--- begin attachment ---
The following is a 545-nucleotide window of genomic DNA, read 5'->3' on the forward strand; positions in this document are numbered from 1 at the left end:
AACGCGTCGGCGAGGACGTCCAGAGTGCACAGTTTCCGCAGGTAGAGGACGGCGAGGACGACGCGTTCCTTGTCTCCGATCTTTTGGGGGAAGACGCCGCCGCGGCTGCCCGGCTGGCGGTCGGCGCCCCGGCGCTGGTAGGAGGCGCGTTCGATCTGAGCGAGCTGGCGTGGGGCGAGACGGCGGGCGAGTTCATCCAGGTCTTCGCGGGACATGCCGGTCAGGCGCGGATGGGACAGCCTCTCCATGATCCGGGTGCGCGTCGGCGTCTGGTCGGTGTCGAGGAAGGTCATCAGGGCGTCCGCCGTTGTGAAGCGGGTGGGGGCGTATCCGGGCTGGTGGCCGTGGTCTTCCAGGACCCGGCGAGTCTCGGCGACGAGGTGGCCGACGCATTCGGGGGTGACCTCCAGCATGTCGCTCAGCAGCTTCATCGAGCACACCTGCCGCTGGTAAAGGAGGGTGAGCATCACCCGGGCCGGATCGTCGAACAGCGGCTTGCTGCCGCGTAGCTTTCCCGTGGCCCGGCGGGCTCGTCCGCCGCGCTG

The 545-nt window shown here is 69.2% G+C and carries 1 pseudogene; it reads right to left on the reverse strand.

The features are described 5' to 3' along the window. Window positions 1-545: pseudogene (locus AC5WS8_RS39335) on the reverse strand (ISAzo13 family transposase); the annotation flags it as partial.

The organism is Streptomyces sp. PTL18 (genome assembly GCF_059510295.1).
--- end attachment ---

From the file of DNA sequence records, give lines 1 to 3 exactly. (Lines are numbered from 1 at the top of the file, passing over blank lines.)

The following is a 545-nucleotide window of genomic DNA, read 5'->3' on the forward strand; positions in this document are numbered from 1 at the left end:
AACGCGTCGGCGAGGACGTCCAGAGTGCACAGTTTCCGCAGGTAGAGGACGGCGAGGACGACGCGTTCCTTGTCTCCGATCTTTTGGGGGAAGACGCCGCCGCGGCTGCCCGGCTGGCGGTCGGCGCCCCGGCGCTGGTAGGAGGCGCGTTCGATCTGAGCGAGCTGGCGTGGGGCGAGACGGCGGGCGAGTTCATCCAGGTCTTCGCGGGACATGCCGGTCAGGCGCGGATGGGACAGCCTCTCCATGATCCGGGTGCGCGTCGGCGTCTGGTCGGTGTCGAGGAAGGTCATCAGGGCGTCCGCCGTTGTGAAGCGGGTGGGGGCGTATCCGGGCTGGTGGCCGTGGTCTTCCAGGACCCGGCGAGTCTCGGCGACGAGGTGGCCGACGCATTCGGGGGTGACCTCCAGCATGTCGCTCAGCAGCTTCATCGAGCACACCTGCCGCTGGTAAAGGAGGGTGAGCATCACCCGGGCCGGATCGTCGAACAGCGGCTTGCTGCCGCGTAGCTTTCCCGTGGCCCGGCGGGCTCGTCCGCCGCGCTG

The 545-nt window shown here is 69.2% G+C and carries 1 pseudogene; it reads right to left on the reverse strand.